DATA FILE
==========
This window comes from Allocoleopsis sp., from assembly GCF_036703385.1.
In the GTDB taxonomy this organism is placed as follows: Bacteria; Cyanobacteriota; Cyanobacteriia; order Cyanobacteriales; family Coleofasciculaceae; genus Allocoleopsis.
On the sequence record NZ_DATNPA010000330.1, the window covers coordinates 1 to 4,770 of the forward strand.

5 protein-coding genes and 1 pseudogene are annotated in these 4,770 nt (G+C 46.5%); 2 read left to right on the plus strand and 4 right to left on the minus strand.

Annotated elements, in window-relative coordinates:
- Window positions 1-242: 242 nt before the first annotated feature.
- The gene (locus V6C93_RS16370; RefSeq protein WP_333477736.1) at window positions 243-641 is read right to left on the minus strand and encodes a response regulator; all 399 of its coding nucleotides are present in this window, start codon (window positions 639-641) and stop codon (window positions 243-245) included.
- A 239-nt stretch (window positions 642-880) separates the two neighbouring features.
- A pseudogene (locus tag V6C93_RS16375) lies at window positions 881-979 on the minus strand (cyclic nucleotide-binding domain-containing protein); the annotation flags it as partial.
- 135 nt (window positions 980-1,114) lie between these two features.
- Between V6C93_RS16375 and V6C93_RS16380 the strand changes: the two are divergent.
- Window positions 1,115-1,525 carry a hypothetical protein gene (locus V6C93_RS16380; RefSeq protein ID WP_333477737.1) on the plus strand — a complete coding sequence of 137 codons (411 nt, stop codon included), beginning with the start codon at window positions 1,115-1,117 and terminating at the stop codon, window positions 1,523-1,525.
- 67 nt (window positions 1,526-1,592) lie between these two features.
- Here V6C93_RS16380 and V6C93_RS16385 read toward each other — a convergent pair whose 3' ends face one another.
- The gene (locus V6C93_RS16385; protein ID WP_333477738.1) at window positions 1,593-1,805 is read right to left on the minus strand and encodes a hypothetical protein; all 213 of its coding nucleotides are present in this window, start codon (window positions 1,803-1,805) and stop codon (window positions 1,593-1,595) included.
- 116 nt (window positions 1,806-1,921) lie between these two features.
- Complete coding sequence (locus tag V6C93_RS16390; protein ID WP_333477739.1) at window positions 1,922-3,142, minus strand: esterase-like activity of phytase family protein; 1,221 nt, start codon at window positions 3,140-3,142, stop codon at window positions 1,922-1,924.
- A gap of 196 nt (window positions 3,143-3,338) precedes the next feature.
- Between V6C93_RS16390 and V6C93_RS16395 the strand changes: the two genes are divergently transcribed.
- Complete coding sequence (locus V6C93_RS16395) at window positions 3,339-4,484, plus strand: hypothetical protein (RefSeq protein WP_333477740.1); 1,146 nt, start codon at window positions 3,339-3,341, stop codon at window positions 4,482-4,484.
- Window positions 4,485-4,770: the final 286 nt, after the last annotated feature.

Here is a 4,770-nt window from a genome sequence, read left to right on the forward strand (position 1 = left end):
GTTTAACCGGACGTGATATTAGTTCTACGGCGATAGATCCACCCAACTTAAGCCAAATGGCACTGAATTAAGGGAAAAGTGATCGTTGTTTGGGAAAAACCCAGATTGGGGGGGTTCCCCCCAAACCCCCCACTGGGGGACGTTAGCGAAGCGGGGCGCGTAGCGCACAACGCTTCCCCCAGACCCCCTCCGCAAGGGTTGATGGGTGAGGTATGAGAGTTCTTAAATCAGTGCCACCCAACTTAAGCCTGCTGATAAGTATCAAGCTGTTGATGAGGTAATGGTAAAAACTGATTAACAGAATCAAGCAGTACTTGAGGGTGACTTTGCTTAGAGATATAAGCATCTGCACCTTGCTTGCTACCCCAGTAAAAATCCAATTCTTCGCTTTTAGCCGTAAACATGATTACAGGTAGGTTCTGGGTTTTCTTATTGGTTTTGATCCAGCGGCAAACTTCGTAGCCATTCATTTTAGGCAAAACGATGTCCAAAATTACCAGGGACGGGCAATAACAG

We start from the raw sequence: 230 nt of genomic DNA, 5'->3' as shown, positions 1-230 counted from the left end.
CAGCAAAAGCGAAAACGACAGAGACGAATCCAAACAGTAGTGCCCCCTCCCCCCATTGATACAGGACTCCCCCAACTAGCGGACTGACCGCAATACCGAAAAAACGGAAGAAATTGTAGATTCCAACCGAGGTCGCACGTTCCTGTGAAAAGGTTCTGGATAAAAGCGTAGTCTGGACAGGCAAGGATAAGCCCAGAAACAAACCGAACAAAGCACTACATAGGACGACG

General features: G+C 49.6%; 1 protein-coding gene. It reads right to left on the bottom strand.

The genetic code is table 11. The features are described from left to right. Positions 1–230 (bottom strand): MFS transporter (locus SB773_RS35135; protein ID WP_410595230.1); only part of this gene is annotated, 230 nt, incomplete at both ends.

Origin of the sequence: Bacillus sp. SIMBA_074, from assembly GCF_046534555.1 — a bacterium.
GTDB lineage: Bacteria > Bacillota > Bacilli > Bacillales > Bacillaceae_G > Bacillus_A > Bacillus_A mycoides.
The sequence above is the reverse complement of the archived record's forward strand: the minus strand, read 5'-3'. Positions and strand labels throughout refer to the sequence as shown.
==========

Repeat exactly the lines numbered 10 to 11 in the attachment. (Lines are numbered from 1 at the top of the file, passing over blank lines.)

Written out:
- 135 nt (window positions 980-1,114) lie between these two features.
- Between V6C93_RS16375 and V6C93_RS16380 the strand changes: the two are divergent.